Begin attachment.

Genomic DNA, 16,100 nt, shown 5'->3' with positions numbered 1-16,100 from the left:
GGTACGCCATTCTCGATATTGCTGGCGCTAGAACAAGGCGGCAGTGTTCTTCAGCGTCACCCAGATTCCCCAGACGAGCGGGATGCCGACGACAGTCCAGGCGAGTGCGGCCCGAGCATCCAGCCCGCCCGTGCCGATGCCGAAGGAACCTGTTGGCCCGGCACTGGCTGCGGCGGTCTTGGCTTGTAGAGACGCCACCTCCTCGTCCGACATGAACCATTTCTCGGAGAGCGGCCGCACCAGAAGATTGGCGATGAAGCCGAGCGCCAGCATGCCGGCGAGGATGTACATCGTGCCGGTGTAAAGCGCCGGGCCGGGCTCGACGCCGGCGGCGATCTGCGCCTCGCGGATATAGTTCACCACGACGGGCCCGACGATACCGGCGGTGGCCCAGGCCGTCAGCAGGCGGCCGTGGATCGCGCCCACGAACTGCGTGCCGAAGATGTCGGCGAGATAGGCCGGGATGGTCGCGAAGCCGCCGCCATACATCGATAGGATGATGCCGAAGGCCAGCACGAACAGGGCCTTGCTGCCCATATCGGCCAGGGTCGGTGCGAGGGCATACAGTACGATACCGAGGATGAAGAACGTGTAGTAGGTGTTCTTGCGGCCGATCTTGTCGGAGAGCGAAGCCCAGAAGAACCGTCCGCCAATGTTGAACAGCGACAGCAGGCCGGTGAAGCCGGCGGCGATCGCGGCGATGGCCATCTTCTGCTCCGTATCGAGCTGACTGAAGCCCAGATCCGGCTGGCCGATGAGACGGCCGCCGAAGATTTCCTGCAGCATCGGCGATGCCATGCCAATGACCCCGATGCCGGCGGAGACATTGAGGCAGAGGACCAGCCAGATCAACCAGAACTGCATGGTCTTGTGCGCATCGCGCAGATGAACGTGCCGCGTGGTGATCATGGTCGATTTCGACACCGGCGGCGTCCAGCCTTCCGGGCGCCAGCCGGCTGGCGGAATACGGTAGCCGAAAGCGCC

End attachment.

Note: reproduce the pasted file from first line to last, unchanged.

Genomic DNA, 16,100 nt, shown 5'->3' with positions numbered 1-16,100 from the left:
GGTACGCCATTCTCGATATTGCTGGCGCTAGAACAAGGCGGCAGTGTTCTTCAGCGTCACCCAGATTCCCCAGACGAGCGGGATGCCGACGACAGTCCAGGCGAGTGCGGCCCGAGCATCCAGCCCGCCCGTGCCGATGCCGAAGGAACCTGTTGGCCCGGCACTGGCTGCGGCGGTCTTGGCTTGTAGAGACGCCACCTCCTCGTCCGACATGAACCATTTCTCGGAGAGCGGCCGCACCAGAAGATTGGCGATGAAGCCGAGCGCCAGCATGCCGGCGAGGATGTACATCGTGCCGGTGTAAAGCGCCGGGCCGGGCTCGACGCCGGCGGCGATCTGCGCCTCGCGGATATAGTTCACCACGACGGGCCCGACGATACCGGCGGTGGCCCAGGCCGTCAGCAGGCGGCCGTGGATCGCGCCCACGAACTGCGTGCCGAAGATGTCGGCGAGATAGGCCGGGATGGTCGCGAAGCCGCCGCCATACATCGATAGGATGATGCCGAAGGCCAGCACGAACAGGGCCTTGCTGCCCATATCGGCCAGGGTCGGTGCGAGGGCATACAGTACGATACCGAGGATGAAGAACGTGTAGTAGGTGTTCTTGCGGCCGATCTTGTCGGAGAGCGAAGCCCAGAAGAACCGTCCGCCAATGTTGAACAGCGACAGCAGGCCGGTGAAGCCGGCGGCGATCGCGGCGATGGCCATCTTCTGCTCCGTATCGAGCTGACTGAAGCCCAGATCCGGCTGGCCGATGAGACGGCCGCCGAAGATTTCCTGCAGCATCGGCGATGCCATGCCAATGACCCCGATGCCGGCGGAGACATTGAGGCAGAGGACCAGCCAGATCAACCAGAACTGCATGGTCTTGTGCGCATCGCGCAGATGAACGTGCCGCGTGGTGATCATGGTCGATTTCGACACCGGCGGCGTCCAGCCTTCCGGGCGCCAGCCGGCTGGCGGAATACGGTAGCCGAAAGCGCC